If you had a disease and your doctor knew about it, you would expect that doctor to tell you, right?
It turns out that 55 percent of patients diagnosed with Alzheimer's disease say they were not told of their condition by their doctor, according to the Alzheimer's Association's 2015 Alzheimer's Disease Facts and Figures report.
"These disturbingly low disclosure rates in Alzheimer's disease are reminiscent of rates seen for cancer in the 1950s and 60s, when even mention of the word cancer was taboo," Beth Kallmyer, vice president of constituent services for the Alzheimer's Association, said in a statement.
Nowadays, more than 90 percent of people with common types of cancers are told about their diagnosis by doctors.
"It is of utmost importance to respect people's autonomy, empower them to make their own decisions and acknowledge that people with Alzheimer's have every right to expect truthful discussions with their physicians," Kallmyer said. "When a diagnosis is disclosed, they can better understand the changes they are experiencing, maximize their quality of life, and often play an active role in planning for the future."
According to the Alzheimer's Association, one of the most cited reasons doctors have for not informing patients of an Alzheimer's diagnosis is concern that it will cause the patient emotional distress.
"Based on the principles of medical ethics, there is widespread agreement among health care professionals that people have the right to know and understand their diagnosis, including Alzheimer's disease," Dr. William Klunk, chair of the Alzheimer's Association Medical and Scientific Advisory Council, said in a statement. "The findings from this report shine a light on the need for more education for medical students and practicing health care providers on how to effectively make and deliver an Alzheimer's diagnosis."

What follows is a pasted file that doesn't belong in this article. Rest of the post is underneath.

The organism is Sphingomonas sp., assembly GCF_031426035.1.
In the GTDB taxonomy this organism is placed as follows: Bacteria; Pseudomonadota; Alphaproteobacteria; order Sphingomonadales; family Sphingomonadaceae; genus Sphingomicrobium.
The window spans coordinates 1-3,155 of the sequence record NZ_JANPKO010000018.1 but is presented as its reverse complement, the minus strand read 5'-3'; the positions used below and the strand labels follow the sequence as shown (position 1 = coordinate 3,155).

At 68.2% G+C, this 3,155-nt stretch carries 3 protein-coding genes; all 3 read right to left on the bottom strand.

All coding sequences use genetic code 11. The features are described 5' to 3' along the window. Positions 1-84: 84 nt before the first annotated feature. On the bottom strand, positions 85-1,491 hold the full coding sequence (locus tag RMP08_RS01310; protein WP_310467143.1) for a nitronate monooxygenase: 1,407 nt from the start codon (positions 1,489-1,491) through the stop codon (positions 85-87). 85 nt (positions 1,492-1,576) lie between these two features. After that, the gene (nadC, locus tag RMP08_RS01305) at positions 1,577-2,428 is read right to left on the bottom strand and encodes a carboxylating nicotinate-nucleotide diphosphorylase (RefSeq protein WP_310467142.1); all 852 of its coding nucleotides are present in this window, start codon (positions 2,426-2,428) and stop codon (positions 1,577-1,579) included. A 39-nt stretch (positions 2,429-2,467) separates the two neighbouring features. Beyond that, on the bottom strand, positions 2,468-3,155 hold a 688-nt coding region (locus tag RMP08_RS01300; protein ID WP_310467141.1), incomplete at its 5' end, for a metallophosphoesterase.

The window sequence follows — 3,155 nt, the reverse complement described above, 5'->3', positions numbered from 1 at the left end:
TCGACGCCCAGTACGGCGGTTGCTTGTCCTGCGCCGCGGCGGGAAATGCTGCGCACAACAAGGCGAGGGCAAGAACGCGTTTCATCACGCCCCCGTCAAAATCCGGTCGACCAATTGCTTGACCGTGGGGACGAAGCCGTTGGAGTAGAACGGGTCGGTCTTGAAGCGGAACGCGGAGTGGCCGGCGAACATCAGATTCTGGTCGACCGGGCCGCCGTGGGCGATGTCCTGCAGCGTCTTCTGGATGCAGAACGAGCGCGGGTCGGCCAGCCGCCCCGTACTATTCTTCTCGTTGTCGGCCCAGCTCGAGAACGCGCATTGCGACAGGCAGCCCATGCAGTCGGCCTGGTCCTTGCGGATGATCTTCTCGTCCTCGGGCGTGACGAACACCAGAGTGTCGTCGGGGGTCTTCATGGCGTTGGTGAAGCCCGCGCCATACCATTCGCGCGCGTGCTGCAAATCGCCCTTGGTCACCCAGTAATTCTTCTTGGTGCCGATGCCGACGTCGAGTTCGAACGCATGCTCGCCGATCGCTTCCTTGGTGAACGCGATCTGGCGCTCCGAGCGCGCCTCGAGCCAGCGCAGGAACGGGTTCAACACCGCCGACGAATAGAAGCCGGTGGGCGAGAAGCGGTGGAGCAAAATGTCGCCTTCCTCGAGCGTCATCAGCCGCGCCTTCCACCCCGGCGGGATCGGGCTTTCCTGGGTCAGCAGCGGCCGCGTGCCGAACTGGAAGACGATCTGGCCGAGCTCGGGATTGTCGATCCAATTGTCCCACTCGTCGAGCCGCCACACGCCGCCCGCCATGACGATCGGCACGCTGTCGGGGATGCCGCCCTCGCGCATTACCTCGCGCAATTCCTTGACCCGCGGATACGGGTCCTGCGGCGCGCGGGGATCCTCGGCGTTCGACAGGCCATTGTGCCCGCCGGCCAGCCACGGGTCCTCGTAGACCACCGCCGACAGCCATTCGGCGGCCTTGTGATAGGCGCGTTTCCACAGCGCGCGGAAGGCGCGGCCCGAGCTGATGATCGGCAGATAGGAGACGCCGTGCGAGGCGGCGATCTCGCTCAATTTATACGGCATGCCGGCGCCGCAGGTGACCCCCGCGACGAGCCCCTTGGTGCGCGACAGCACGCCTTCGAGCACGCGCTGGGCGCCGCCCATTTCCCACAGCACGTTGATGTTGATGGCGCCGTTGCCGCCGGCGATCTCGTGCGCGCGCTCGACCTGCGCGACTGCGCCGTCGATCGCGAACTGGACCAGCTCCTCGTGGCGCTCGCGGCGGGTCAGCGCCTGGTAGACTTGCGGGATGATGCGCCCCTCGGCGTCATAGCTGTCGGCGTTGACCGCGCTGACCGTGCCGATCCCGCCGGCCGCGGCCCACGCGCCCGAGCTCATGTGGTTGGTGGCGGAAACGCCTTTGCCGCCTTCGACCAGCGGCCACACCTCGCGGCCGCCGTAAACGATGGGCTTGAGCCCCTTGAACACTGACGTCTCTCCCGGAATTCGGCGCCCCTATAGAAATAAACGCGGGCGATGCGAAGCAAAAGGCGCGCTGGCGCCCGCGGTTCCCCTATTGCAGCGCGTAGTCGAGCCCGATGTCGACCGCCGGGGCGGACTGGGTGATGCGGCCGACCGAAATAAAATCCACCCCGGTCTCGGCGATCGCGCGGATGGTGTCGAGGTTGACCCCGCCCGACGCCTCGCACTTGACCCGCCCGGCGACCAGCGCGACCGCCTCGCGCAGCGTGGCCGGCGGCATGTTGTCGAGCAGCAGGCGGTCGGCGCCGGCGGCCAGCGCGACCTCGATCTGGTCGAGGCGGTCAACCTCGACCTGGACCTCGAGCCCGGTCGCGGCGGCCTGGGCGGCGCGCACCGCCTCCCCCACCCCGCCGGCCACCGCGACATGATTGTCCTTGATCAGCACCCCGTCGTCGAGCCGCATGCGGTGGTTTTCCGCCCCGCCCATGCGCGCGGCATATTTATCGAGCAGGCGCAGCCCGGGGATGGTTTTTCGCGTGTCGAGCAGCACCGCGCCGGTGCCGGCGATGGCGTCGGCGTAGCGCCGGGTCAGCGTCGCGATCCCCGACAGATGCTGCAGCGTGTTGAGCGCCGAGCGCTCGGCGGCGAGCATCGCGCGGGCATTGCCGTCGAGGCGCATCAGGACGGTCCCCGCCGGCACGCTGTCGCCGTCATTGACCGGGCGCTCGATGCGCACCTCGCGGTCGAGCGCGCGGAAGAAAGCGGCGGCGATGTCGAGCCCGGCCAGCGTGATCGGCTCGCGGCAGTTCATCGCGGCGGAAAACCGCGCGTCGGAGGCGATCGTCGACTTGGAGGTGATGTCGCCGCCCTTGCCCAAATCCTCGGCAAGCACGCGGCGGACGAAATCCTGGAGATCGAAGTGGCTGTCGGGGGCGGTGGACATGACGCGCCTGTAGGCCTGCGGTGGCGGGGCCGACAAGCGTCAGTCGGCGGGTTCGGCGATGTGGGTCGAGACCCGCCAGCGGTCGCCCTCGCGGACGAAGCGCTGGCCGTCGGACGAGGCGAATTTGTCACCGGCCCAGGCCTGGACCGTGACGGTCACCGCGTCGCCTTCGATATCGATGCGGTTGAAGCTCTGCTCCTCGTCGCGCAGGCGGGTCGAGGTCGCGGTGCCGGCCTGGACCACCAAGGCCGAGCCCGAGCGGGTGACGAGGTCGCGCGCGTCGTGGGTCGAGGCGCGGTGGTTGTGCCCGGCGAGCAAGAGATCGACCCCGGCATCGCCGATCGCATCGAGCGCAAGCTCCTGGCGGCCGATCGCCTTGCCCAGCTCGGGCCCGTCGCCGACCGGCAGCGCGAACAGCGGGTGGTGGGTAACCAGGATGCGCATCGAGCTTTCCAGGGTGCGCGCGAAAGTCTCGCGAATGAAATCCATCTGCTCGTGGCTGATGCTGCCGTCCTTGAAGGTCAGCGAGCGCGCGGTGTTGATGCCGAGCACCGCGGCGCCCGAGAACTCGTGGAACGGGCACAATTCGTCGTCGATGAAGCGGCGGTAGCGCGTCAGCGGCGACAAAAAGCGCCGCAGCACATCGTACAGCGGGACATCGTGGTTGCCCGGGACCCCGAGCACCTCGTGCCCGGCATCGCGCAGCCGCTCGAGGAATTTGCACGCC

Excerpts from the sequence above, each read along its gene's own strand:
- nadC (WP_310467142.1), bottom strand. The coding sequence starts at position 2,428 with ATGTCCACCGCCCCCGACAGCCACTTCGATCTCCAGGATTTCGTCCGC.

The news release from the Alzheimer's Association about the finding cites several studies that note the benefit of informing patients about their diagnosis. Cynthia Guzman, a nurse, told the Wall Street Journal she was glad to at least know about what was going on with her brain when she was diagnosed with the disease in 2011.
“It had a name and I could go home and look it up on the computer and read about it,” Guzman said.
There are currently about 5.3 million Americans with Alzheimer's, and the association reports that an additional half a million people 65 years old and older will be newly diagnosed this year.
Overall, the disease is the most expensive for society with estimates for 2015 hedging up to $226 billion, $152 billion of which is paid for through Medicare and Medicaid, according to the Alzheimer's Association.
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